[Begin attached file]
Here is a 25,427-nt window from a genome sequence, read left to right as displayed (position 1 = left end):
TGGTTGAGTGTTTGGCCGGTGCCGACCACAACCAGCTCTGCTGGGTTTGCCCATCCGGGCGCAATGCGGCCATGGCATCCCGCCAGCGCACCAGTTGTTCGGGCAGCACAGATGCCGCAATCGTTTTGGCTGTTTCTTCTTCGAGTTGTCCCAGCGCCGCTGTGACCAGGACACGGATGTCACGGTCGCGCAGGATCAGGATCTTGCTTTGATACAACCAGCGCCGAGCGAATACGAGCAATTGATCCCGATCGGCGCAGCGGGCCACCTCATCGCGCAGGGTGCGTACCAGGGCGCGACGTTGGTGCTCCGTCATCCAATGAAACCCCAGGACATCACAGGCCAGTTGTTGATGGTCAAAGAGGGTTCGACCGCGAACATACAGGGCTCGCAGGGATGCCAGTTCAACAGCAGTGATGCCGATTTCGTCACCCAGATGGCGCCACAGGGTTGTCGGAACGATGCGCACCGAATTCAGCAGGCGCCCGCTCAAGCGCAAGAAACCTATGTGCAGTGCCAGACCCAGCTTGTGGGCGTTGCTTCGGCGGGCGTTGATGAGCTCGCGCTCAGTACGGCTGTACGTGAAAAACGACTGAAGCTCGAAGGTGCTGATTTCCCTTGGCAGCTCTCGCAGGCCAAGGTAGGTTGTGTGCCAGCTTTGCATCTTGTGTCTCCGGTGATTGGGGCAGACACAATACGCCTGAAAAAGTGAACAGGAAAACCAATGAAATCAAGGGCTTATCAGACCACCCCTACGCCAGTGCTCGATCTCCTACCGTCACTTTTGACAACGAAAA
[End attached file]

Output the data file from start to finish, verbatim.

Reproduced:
Here is a 25,427-nt window from a genome sequence, read left to right as displayed (position 1 = left end):
TGGTTGAGTGTTTGGCCGGTGCCGACCACAACCAGCTCTGCTGGGTTTGCCCATCCGGGCGCAATGCGGCCATGGCATCCCGCCAGCGCACCAGTTGTTCGGGCAGCACAGATGCCGCAATCGTTTTGGCTGTTTCTTCTTCGAGTTGTCCCAGCGCCGCTGTGACCAGGACACGGATGTCACGGTCGCGCAGGATCAGGATCTTGCTTTGATACAACCAGCGCCGAGCGAATACGAGCAATTGATCCCGATCGGCGCAGCGGGCCACCTCATCGCGCAGGGTGCGTACCAGGGCGCGACGTTGGTGCTCCGTCATCCAATGAAACCCCAGGACATCACAGGCCAGTTGTTGATGGTCAAAGAGGGTTCGACCGCGAACATACAGGGCTCGCAGGGATGCCAGTTCAACAGCAGTGATGCCGATTTCGTCACCCAGATGGCGCCACAGGGTTGTCGGAACGATGCGCACCGAATTCAGCAGGCGCCCGCTCAAGCGCAAGAAACCTATGTGCAGTGCCAGACCCAGCTTGTGGGCGTTGCTTCGGCGGGCGTTGATGAGCTCGCGCTCAGTACGGCTGTACGTGAAAAACGACTGAAGCTCGAAGGTGCTGATTTCCCTTGGCAGCTCTCGCAGGCCAAGGTAGGTTGTGTGCCAGCTTTGCATCTTGTGTCTCCGGTGATTGGGGCAGACACAATACGCCTGAAAAAGTGAACAGGAAAACCAATGAAATCAAGGGCTTATCAGACCACCCCTACGCCAGTGCTCGATCTCCTACCGTCACTTTTGACAACGAAAA